The Home Secretary, Suella Braverman, will address the American Enterprise Institute in Washington D.C. on the question of refugee status for LGBT+ individuals who are escaping their home country’s prejudices and criminalisation of the LGBT+ community. The basis for her comments is that in many cases the individuals do not suffer persecution but something “akin” to discrimination.
The Home Secretary wishes to see extensive revision to the UN Refugee Convention of 1951, that has the approval of 146 countries across the world. Whilst Ms. Braverman is correct in stating that “…we live in a completely different time…” and she does acknowledge that “…let me be clear there are vast swathes of the world where is it extremely difficult to be gay…”. However, she fails to recognise that it is far more than “difficult” if a gay person is born in a country where capital punishment is the sentence for being gay.
Also, in countries where gay people are criminalised the risk does not just extend from the judiciary but often from the general population to an even greater degree. Physical attacks and even worse are perpetrated on gay people in their own communities.
The Rainbow Migration charity, an organisation that has supported LGBT+ with immigration issues for the past 30 years, is appalled pointing out that only 2% of all asylum seekers invoke their sexual orientation as a reason for requiring protection and refugee status. Furthermore, there are already robust levels of evidence of persecution required in the UK for LGBT+ individuals.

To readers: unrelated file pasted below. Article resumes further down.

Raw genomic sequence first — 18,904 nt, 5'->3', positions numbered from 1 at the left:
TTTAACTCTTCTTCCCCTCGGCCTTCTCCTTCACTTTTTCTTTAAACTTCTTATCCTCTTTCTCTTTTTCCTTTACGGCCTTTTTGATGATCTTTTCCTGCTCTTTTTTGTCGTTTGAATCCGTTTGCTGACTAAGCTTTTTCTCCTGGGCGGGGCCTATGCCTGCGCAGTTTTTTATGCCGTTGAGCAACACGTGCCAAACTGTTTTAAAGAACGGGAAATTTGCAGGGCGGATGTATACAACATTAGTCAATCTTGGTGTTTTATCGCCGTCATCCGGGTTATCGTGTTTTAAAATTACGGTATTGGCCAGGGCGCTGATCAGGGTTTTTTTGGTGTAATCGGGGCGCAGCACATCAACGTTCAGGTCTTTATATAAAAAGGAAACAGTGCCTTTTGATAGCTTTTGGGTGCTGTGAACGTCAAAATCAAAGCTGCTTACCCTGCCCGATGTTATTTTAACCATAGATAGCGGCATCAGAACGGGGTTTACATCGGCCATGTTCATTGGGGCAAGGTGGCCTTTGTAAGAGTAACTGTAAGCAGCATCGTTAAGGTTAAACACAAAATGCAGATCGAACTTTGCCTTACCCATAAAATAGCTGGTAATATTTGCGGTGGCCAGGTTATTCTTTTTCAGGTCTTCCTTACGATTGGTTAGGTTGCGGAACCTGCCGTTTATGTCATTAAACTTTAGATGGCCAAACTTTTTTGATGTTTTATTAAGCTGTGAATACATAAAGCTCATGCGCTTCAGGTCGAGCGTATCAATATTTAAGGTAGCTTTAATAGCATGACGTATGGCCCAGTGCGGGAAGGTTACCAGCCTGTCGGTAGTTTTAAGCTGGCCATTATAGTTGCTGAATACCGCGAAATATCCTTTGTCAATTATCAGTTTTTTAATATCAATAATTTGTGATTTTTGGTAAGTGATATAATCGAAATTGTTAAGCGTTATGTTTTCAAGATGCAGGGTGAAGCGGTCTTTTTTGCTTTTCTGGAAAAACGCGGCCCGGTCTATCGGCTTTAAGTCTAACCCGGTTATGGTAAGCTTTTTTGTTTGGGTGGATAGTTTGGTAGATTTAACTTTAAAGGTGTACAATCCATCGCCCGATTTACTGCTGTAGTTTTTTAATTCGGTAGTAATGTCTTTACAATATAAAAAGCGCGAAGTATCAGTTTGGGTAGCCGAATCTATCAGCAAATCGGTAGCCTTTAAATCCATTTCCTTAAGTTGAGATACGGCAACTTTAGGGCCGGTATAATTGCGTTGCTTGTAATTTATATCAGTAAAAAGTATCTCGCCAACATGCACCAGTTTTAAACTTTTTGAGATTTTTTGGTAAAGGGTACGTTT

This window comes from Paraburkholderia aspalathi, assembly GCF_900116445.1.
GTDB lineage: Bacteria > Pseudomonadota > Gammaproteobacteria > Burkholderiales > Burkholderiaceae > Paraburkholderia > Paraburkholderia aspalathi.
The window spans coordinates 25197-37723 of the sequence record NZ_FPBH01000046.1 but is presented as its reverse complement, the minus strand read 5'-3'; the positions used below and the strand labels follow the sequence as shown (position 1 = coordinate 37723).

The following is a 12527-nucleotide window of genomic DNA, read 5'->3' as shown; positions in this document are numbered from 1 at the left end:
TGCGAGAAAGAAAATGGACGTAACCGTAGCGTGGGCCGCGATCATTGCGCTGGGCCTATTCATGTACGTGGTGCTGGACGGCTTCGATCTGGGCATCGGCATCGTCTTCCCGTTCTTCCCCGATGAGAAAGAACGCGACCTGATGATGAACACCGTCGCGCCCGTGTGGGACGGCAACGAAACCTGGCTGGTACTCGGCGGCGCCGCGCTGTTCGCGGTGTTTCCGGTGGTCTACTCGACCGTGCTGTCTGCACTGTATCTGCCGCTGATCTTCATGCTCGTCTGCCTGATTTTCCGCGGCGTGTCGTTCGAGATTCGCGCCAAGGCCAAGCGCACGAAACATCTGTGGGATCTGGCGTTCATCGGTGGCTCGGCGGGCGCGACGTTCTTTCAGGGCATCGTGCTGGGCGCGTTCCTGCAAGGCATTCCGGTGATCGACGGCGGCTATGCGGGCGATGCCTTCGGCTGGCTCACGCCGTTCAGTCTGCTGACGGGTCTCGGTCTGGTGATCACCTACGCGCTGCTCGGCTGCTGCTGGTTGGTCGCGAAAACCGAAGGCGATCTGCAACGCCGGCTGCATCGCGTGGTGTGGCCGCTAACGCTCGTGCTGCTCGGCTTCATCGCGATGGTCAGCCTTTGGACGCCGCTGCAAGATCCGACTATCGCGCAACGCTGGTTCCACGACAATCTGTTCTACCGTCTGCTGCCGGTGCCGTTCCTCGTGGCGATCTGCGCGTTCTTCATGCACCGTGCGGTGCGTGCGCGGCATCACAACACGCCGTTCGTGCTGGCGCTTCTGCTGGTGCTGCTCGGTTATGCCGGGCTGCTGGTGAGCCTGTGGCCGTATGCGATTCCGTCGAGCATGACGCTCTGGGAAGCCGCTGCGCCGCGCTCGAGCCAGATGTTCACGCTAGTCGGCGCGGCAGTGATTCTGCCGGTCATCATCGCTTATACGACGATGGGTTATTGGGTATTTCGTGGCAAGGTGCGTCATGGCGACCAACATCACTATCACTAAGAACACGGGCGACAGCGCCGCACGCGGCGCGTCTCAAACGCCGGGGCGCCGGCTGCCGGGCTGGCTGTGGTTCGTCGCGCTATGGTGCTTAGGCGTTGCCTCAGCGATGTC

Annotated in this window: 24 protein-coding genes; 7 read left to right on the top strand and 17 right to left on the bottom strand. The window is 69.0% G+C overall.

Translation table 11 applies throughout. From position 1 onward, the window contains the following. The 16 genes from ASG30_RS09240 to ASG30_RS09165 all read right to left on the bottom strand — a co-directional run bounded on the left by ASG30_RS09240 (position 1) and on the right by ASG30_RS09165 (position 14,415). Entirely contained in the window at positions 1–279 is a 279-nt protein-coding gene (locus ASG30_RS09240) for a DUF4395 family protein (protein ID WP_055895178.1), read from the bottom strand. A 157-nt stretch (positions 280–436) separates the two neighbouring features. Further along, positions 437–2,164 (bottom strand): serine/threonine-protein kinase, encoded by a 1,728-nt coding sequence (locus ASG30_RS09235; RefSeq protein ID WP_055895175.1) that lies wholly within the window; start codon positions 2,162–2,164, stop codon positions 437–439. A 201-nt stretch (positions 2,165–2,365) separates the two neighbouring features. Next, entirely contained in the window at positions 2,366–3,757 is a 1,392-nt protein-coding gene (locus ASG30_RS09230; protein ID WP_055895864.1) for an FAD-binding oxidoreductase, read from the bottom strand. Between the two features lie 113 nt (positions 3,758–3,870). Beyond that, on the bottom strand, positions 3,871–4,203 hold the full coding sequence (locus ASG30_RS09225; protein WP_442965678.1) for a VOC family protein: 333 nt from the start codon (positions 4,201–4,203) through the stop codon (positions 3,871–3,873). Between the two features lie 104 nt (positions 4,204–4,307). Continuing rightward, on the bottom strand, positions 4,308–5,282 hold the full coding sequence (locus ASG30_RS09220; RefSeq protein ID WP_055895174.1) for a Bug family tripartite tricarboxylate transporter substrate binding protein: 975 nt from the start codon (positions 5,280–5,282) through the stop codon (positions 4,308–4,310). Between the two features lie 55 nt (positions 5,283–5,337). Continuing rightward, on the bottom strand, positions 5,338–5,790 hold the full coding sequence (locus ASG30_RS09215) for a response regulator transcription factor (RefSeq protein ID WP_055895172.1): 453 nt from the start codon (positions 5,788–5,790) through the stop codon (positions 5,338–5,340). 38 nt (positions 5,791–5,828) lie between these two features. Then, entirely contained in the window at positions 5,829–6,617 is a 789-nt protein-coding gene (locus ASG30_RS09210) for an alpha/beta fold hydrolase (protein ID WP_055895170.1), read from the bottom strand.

Gay lawyers point out that the threats to the safety of LGBT+ community in the 64 countries that criminalise gay people are very real and even in countries that have repealed their anti-gay laws, the general population may still pose a threat as many people are not in agreement with permitting gay relationships and still retain anti-gay thinking. It is more than surprising that the Home Secretary is targeting the Refugee Convention which has the approval of free-thinking open-minded governments across the world.
Sonya Sceats, the CEO of Freedom from Torture, comments that this government has already locked swords with European Convention on Human Rights (ECHR) in respect of the attempt to introduce sending asylum seekers to Rwanda through the Illegal Migration Act. She expressed shock at the proposed attempt to influence the US to abandon treaties introduced to protect human rights.
Gay Lawyers believes that in order to achieve the Government’s stated aim to reduce the number of asylum seekers attempting to travel to the UK, rather than targeting a minority group that is recognised to suffer appalling persecution in some parts of the world, a far better plan would be address the real issues surrounding the asylum system such as the backlog of claims that has built up but more importantly to seek out the criminal gangs that are exploiting desperate people living in fear and that are in need of protection.
Gay Lawyers does not directly deal with asylum seekers applications but can assist individuals with applications for a range of visas enabling the applicant to live and work in the UK.